{¶8} A lease agreement was drafted and modified between New Albany Links, as landlord, and Italian Pub Group, as tenant, with respect to the clubhouse restaurant at New Albany Links, but that document was never executed. Specifically, in April 2007, New Albany Links forwarded a draft lease agreement to Italian Pub Group. The draft agreement included a section titled "TENANT IMPROVEMENTS," in part: "Tenant is accepting the Premises 'AS-IS' and shall be fully responsible for all improvements and retrofits to the Premises. Tenant, at Tenant's sole cost and expense, shall furnish, replace, improve and retrofit the Premises in accordance with the requirements set forth in Section 15 regarding Alterations."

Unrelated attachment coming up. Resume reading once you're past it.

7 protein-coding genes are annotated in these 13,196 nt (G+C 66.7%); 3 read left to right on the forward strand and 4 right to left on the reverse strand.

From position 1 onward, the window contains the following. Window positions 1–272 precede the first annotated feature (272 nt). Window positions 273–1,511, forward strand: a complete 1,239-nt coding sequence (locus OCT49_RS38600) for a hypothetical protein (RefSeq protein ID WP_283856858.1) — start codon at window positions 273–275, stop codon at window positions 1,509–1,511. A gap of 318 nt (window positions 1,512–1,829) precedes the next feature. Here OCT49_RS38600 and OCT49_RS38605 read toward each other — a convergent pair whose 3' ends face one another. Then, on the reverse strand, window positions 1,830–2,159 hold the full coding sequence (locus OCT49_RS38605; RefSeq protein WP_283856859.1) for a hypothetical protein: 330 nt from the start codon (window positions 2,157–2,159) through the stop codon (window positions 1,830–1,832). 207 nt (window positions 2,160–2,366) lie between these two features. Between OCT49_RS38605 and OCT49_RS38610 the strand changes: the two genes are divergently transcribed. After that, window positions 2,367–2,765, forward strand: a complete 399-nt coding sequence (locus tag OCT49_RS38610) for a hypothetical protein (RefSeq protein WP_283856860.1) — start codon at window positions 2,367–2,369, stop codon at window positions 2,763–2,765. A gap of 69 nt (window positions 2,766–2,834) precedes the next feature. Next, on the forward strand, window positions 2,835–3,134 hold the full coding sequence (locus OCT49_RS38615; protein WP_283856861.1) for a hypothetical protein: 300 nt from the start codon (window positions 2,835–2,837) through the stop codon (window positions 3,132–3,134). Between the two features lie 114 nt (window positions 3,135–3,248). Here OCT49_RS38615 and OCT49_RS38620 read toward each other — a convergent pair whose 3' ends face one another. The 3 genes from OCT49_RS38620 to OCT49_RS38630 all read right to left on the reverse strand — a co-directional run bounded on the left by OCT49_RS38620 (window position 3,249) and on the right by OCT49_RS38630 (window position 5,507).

{¶9} In July 2007, Italian Pub Group made revisions to the draft lease agreement and retuned it to New Albany Links. Under the section titled "TENANT IMPROVEMENTS," the July 2007 version stated in part: "Tenant is accepting the Premises 'AS-IS' and shall share the responsible [sic] for all improvements and retrofits to the Premises. Tenant/Landlord, together, shall furnish, replace, improve and retrofit the Premises in accordance with the requirements set forth in Section 15 regarding Alterations."

{¶10} At trial, Anchor sought to recover costs it had incurred primarily under the doctrine of unjust enrichment, while New Albany Links denied any liability for those costs based upon the argument that its relationship was with the Italian Pub Group. Based upon the evidence presented, the trial court found that Anchor had provided equipment and performed substantial work on the renovation.